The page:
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This information and facts should also be relevant for neighbouring neighbourhoods most notably : North Wootton, Runcton Holme, Tottenhill Row, Dersingham, Snettisham, Gaywood, West Newton, Bawsey, Middleton, Gayton, Sandringham, Downham Market, Watlington, Babingley, Ingoldisthorpe, Sutton Bridge, Ashwicken, Setchey, Tottenhill, West Bilney, West Lynn, Walpole Cross Keys, Fair Green, Tower End, Tilney All Saints, Castle Rising, Leziate, Clenchwarden, Terrington St Clement, West Winch, Lutton, South Wootton, East Winch, North Runcton, Hillington, Heacham, Wiggenhall St Peter, Hunstanton, Saddle Bow, Long Sutton . FULL SITE MAP - CURRENT WEATHER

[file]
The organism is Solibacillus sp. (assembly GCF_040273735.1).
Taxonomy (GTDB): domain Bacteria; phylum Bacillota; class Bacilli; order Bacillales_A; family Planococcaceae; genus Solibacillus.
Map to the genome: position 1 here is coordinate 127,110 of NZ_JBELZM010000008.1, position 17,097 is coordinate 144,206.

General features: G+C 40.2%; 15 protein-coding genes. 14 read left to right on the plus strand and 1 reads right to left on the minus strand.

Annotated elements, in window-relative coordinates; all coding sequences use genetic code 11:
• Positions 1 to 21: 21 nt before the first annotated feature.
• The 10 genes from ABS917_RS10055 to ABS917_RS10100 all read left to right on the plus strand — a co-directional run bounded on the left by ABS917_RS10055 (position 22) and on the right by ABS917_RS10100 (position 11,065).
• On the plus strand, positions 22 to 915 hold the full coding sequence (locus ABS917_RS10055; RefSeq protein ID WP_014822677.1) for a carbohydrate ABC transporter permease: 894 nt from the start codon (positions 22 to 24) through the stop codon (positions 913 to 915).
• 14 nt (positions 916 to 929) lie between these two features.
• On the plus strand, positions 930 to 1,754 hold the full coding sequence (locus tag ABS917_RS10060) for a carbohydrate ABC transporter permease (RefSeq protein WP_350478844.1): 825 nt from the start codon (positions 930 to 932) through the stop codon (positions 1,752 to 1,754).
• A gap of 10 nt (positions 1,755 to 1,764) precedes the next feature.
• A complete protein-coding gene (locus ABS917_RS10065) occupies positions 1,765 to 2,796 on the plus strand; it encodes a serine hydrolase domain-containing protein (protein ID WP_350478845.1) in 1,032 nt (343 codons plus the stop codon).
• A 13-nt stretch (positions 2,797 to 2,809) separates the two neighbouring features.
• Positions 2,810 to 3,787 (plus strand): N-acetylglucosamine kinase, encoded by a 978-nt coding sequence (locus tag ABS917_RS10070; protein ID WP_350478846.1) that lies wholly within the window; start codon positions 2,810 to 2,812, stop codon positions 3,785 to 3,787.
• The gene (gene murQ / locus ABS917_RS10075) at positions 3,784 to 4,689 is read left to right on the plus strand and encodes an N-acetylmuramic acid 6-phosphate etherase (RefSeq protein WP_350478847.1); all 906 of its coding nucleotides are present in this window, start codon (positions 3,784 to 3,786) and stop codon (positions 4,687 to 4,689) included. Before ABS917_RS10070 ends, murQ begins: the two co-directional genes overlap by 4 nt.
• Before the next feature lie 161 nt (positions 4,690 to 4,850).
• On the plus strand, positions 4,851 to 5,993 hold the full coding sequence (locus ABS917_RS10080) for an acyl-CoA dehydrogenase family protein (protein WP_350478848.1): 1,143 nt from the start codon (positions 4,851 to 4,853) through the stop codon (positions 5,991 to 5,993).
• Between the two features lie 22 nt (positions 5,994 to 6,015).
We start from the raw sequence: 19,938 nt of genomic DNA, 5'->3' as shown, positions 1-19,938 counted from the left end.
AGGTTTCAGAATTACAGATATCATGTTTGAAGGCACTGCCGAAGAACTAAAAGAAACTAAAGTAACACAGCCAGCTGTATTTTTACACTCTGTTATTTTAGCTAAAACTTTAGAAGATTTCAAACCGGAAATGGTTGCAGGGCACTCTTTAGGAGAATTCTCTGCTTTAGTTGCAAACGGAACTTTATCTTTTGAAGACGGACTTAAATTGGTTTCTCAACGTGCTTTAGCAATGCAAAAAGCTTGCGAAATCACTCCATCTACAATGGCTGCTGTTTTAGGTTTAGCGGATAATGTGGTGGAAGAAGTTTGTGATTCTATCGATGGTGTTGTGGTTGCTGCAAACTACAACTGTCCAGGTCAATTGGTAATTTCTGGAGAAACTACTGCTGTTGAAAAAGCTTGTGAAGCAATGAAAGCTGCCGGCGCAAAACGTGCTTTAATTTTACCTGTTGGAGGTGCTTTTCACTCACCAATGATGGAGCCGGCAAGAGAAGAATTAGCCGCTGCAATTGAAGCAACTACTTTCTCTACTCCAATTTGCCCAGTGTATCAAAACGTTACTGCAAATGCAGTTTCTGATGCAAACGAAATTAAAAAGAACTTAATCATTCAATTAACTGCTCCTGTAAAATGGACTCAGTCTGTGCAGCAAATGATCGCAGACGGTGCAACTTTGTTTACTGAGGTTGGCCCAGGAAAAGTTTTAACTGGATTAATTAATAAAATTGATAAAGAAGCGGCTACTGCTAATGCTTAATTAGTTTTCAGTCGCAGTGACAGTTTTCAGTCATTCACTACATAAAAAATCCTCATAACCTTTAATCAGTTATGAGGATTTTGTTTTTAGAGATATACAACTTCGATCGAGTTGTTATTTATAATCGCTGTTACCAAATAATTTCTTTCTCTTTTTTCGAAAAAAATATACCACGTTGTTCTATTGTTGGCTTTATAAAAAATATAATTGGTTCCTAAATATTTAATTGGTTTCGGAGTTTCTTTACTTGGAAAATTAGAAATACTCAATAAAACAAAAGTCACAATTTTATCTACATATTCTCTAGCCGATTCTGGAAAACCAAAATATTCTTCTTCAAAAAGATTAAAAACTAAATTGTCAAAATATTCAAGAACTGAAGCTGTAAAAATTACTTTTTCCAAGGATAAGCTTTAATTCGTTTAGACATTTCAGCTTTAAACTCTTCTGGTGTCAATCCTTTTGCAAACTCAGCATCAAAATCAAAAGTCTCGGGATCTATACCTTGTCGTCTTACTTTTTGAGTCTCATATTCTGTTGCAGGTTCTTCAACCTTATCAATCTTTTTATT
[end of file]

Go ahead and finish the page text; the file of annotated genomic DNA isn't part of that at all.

Provided that you was pleased with this guide and information to Kings Lynn in Norfolk, then you might very well find quite a few of our different town and resort websites useful, for instance the website about Wymondham in Norfolk, or perhaps even the website on Maidenhead. To see these websites, just click on the applicable resort or town name. Hopefully we will see you back again some time soon. Other towns to explore in East Anglia include Wymondham, Swaffham and Heacham.